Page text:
Hidden Falls

Hidden Falls

Window Falls

Window Falls

The window

The window

Bonus waterfall just above Window Falls

Bonus waterfall just above Window Falls

–Mark Caskie

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Until the War Ends

Spice

“Deprive me of a husband, but he would deprive me of kindness as well,” Laurel confided in her best friend Summer, barely suppressing her anger.

She didn’t dare speak the king’s name for spies were everywhere. So long as she didn’t speak his name then she could perhaps deny her words–say she was speaking on an overattentive suitor, blame such actions on the shepherd or the village blacksmith.
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“You must run away,” replied Summer. Her face colored as she suppressed the name of Laurel’s fiance, but his name “Hunter” hung in the air nevertheless. She know the dangers of speaking too freely of this matter.

It was an impractical suggestion. Where would she run to? How would she find Hunter on the distant battlelines where thousands of men fought and died daily? But she loved her friend Summer all the more for the indignation and defiance that ran through her veins on Laurel’s behalf. And one day she would run away, she told herself, but not until she could do so with Hunter.

She remembered the sudden appearance of the young king in her humble cottage in the late spring while her parents were away tending the sheep in the mountain pastures. His crown had bumped against the doorframe as he entered, and, unlike the young men of the cottages, his skin was as fresh and unmarred as a baby’s.

She had been so flustered by his unlikely visit, that at first she didn’t catch the drift of what he was saying. He patiently repeated his assertion of the divine right of kings, she understood that all right, but it was the part about bestowing the “blessings of God” on her upcoming wedding that she didn’t fathom. The “right of Primo Noctur,” he called it.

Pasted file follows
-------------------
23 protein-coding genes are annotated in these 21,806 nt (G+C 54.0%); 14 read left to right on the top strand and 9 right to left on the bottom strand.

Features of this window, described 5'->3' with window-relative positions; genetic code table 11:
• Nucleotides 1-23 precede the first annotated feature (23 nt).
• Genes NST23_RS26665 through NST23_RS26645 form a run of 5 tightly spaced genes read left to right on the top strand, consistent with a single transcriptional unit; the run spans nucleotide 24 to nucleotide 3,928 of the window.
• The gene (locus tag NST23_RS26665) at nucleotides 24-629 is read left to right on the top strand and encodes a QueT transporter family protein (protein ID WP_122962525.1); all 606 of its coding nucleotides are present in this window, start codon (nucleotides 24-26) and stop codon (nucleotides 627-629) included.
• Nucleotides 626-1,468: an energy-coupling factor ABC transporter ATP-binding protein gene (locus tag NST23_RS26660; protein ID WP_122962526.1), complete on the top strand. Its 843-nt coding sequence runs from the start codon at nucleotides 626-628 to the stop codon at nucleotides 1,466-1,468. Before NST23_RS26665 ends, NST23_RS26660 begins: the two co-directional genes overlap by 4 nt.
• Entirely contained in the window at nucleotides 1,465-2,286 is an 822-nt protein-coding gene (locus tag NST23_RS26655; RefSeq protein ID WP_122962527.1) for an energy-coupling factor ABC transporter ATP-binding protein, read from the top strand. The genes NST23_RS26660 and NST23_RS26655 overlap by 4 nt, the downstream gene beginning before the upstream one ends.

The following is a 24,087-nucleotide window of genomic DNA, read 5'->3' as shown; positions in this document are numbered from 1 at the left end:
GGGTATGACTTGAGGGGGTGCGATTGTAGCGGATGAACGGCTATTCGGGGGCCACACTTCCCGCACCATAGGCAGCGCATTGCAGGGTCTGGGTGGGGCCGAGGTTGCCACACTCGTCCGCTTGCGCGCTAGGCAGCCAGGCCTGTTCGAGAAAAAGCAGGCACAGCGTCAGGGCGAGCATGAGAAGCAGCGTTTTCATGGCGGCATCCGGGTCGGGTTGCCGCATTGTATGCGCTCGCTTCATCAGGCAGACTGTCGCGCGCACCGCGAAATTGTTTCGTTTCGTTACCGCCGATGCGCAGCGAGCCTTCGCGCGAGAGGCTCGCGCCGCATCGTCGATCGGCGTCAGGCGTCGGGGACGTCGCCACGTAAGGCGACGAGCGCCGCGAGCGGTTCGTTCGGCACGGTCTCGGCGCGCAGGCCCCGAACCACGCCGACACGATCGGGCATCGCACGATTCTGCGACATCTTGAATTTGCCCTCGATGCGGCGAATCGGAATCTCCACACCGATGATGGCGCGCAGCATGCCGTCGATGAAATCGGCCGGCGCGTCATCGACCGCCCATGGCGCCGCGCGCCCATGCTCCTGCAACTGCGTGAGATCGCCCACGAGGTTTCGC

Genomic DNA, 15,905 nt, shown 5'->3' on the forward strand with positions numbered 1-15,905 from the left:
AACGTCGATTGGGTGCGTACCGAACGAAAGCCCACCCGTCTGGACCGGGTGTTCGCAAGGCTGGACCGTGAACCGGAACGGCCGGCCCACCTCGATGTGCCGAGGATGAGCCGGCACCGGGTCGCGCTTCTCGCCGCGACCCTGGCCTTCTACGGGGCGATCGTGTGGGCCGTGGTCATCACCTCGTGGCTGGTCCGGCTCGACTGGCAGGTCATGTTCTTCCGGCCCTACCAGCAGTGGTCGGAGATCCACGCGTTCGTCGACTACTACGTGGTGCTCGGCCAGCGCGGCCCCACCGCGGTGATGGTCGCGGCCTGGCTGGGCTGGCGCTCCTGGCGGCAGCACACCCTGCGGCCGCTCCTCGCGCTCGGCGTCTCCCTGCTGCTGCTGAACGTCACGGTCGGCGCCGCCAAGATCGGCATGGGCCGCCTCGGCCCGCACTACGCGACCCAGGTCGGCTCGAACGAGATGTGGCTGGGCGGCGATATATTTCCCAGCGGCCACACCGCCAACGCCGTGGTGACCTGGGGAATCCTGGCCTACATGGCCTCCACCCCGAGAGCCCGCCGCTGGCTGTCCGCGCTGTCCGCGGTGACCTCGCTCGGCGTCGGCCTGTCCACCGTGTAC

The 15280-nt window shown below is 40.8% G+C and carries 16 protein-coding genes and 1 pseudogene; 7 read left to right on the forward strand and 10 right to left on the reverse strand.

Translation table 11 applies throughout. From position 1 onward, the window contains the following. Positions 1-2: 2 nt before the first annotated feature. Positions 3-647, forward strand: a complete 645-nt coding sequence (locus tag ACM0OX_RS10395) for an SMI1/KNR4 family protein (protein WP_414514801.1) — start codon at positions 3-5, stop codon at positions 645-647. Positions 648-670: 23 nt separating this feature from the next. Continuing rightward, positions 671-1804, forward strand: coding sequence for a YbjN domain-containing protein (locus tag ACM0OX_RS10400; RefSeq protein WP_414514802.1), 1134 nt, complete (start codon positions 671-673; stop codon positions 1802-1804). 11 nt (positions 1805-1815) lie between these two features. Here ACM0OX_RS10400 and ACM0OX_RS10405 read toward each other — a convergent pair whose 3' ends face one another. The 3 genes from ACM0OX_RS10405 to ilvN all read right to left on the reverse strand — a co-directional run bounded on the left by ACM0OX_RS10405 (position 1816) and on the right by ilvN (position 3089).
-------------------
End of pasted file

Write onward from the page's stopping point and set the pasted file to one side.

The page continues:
When she finally figured out his meaning, she had been terrified and humiliated. “I love Hunter and only him,” she declared, before fleeing into the nearby forest. She had hidden in a small clutch of fallen trees, her heart pounding along with the pounding hooves of the king’s horses as they criss-crossed the forest searching for her. By morning, the king and his men were gone, and she wondered if she had simply dreamed the strange events.

But that same day the king had suddenly sent Hunter off to the battlelines. She barely had time to say good-bye to him, much less tell him what had happened.

Then the rumors started. Rather than sympathy, her neighbors blamed her. She found herself ostracized by the village for somehow tempting the young king, though she had barely laid eyes on him before that night. It was difficult without Hunter or her family to support her. Only Summer had stood by her. They would met in secret and talk without naming names. She was determined that Hunter would return to her to find her as chaste as the day he left.